Green loans, also known as sustainable loans or eco-friendly loans, are similar to green bonds in that the funds are tied to sustainable projects or investments. However, the structure is that of a loan and may be offered by a bank or other financial institution. This differs from green bonds, which are available for public offerings or private placement. Given these differences, green loans are typically for smaller monetary amounts. This may be offset, however, by the lower transaction costs typically associated with green loans.

The Canadian government has been actively supporting green finance and sustainability through various programs and initiatives. For instance, the Canada Infrastructure Bank offers low-cost financing options for projects that support green infrastructure development. Many Canadian companies have been accessing green loans to fund sustainable projects. These loans are often used to finance renewable energy projects, energy efficiency initiatives, green building construction, sustainable transportation and other environmentally friendly ventures. Canadian banks and financial institutions have been playing a significant role in promoting green loans. Several major banks in Canada have developed specific green loan products and frameworks to support sustainable initiatives.

To ensure credibility and transparency, lenders and borrowers often follow established frameworks and guidelines for green loans. Internationally recognized frameworks like the Green Loan Principles and the Green Bond Principles are used to guide the issuance and reporting of green loans.

Sustainability-Linked Bonds

Sustainability-linked bonds are a relatively new type of bond that ties the financial terms and structural characteristics of the bond to the sustainability performance or ESG metrics of the company. For example, the interest rate or repayment terms may be adjusted based on the company’s ability to meet certain sustainability targets. 

One of the benefits of this type of bond is that the funds are not reserved for specific projects or purposes in the way that green or climate bonds are. Instead, sustainability-linked bonds can be used to finance general corporate activities, making them an attractive option for companies who, while not directly involved in activities like renewable energy, are seeking to improve their sustainability performance and take advantage of investor demand for ESG products. However, the flexibility of sustainability-linked bonds also presents a greater risk of actual or perceived greenwashing. Companies should therefore be careful to develop clear, credible ESG metrics and transparent reporting and disclosure practices when pursuing financing through sustainability-linked bonds.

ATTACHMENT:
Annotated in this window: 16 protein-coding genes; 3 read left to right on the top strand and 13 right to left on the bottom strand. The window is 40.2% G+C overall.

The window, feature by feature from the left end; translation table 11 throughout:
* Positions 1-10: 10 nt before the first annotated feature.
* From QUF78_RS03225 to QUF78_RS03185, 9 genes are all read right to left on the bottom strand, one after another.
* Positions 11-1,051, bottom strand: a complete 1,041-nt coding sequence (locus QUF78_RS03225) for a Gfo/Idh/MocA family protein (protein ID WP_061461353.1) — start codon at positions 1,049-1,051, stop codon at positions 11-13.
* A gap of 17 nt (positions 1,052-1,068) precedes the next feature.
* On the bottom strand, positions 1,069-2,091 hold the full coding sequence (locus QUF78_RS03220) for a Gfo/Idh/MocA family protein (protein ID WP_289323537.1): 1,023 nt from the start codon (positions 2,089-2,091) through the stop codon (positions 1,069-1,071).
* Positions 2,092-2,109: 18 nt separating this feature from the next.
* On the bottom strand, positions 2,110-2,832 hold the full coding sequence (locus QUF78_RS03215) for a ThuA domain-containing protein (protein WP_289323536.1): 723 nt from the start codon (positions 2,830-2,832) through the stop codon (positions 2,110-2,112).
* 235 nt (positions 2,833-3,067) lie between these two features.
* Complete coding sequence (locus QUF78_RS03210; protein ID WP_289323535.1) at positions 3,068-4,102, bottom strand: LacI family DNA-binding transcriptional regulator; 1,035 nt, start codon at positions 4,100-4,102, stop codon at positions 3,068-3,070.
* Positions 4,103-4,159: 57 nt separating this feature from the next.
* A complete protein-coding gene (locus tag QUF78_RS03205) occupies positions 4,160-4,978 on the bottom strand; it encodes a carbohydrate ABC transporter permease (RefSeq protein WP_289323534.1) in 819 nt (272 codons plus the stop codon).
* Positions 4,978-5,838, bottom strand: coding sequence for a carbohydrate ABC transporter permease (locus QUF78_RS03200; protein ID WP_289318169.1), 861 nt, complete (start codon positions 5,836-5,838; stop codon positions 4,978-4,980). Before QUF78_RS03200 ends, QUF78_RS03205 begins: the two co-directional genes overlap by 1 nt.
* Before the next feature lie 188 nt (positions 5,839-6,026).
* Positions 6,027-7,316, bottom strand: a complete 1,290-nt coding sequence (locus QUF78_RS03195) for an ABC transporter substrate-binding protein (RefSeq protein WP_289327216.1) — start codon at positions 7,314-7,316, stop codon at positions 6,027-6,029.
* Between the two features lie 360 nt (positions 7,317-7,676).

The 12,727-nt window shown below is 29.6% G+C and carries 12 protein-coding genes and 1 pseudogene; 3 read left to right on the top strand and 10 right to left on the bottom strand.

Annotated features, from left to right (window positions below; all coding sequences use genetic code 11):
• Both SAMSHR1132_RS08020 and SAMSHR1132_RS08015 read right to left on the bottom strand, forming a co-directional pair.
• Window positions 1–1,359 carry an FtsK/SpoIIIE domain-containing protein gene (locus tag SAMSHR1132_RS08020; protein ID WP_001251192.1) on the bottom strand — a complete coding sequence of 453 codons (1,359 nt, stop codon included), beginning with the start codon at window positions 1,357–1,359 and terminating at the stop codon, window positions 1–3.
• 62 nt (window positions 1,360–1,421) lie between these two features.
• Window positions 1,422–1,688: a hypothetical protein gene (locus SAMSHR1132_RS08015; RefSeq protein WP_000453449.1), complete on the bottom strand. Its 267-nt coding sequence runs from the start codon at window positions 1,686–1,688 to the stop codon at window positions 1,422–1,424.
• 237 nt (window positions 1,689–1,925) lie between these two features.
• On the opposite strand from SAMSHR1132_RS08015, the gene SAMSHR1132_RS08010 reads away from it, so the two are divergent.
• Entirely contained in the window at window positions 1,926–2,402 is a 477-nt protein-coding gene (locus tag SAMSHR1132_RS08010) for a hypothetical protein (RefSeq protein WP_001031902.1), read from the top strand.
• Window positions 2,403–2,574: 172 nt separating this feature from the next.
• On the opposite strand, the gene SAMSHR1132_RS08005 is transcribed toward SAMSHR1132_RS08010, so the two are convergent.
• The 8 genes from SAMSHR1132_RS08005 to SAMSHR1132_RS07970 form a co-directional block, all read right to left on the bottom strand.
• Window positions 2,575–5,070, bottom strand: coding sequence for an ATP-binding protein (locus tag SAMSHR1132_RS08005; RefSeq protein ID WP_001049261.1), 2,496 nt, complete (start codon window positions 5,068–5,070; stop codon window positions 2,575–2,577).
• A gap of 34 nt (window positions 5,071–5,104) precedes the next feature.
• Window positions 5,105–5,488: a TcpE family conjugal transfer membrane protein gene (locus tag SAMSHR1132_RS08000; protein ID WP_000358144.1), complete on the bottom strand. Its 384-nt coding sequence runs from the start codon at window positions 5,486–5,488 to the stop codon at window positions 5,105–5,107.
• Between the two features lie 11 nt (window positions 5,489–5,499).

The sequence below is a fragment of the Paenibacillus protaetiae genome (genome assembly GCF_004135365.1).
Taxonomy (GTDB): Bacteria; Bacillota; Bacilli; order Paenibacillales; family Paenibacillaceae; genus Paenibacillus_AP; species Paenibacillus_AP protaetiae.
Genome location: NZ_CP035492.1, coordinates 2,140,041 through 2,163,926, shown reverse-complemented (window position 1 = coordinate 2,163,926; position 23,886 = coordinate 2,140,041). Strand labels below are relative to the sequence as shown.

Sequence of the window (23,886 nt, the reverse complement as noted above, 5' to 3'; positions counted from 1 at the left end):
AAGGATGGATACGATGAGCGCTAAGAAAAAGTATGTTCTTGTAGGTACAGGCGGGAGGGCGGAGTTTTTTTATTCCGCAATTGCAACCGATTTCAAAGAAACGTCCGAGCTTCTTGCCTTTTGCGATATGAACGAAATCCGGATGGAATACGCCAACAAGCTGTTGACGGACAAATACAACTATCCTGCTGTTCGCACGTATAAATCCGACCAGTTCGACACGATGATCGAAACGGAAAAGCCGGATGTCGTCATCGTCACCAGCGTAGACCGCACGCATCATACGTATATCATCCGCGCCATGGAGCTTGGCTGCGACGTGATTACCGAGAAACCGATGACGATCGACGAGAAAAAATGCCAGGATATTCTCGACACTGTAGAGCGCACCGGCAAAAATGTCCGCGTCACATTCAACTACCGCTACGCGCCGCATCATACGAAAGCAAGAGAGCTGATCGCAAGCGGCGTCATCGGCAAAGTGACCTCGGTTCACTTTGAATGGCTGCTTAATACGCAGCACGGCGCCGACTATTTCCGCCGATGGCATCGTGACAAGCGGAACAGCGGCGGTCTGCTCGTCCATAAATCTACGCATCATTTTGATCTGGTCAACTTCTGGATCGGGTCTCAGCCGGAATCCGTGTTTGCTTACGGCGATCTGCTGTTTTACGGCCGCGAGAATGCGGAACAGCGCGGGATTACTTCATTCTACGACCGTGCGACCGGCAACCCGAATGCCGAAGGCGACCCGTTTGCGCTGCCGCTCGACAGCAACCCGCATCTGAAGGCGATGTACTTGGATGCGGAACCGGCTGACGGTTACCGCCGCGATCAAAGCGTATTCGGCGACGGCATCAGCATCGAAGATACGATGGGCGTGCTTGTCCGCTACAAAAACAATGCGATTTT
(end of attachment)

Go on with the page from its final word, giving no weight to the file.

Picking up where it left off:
Sustainability-Linked Loans

Sustainability-linked loans are similar to sustainability-linked bonds, but with a loan structure. As a result, sustainability-linked loans share the same differentiating factors as green loans, discussed above. Unlike green loans or green bonds that specifically finance environmentally friendly projects, sustainability-linked loans provide borrowers with more flexibility in the use of funds. The focus is on improving overall sustainability performance rather than funding specific green projects. Sustainability-linked loans are designed to incentivize borrowers to achieve predetermined sustainability performance targets, commonly known as key performance indicators (“KPIs”). These targets are related to ESG objectives and are linked to the terms and conditions of the loan.

The key feature of sustainability-linked loans is the link between the loan’s pricing and the borrower’s performance against the predefined KPIs. If the borrower achieves the agreed-upon targets, they can benefit from a lower interest rate or other financial incentives. Conversely, failure to meet the targets may result in higher costs.

Sustainability-linked loans are not limited to specific industries or sectors. They are available across a wide range of sectors, including but not limited to energy, manufacturing, transportation, real estate, retail and financial services. This allows businesses from various industries to integrate sustainability into their operations and financing strategies. To enhance transparency and comparability, market participants, including financial institutions and organizations like the Loan Market Association (“LMA”) and the International Capital Market Association (“ICMA”), have developed frameworks and guidelines for sustainability-linked loans. These initiatives aim to standardize key principles and definitions in the market. Sustainability-linked loans often require third-party verification of the borrower’s performance against the agreed-upon KPIs. Independent auditors or sustainability consultants assess the borrower’s progress and provide assurance to lenders and other stakeholders.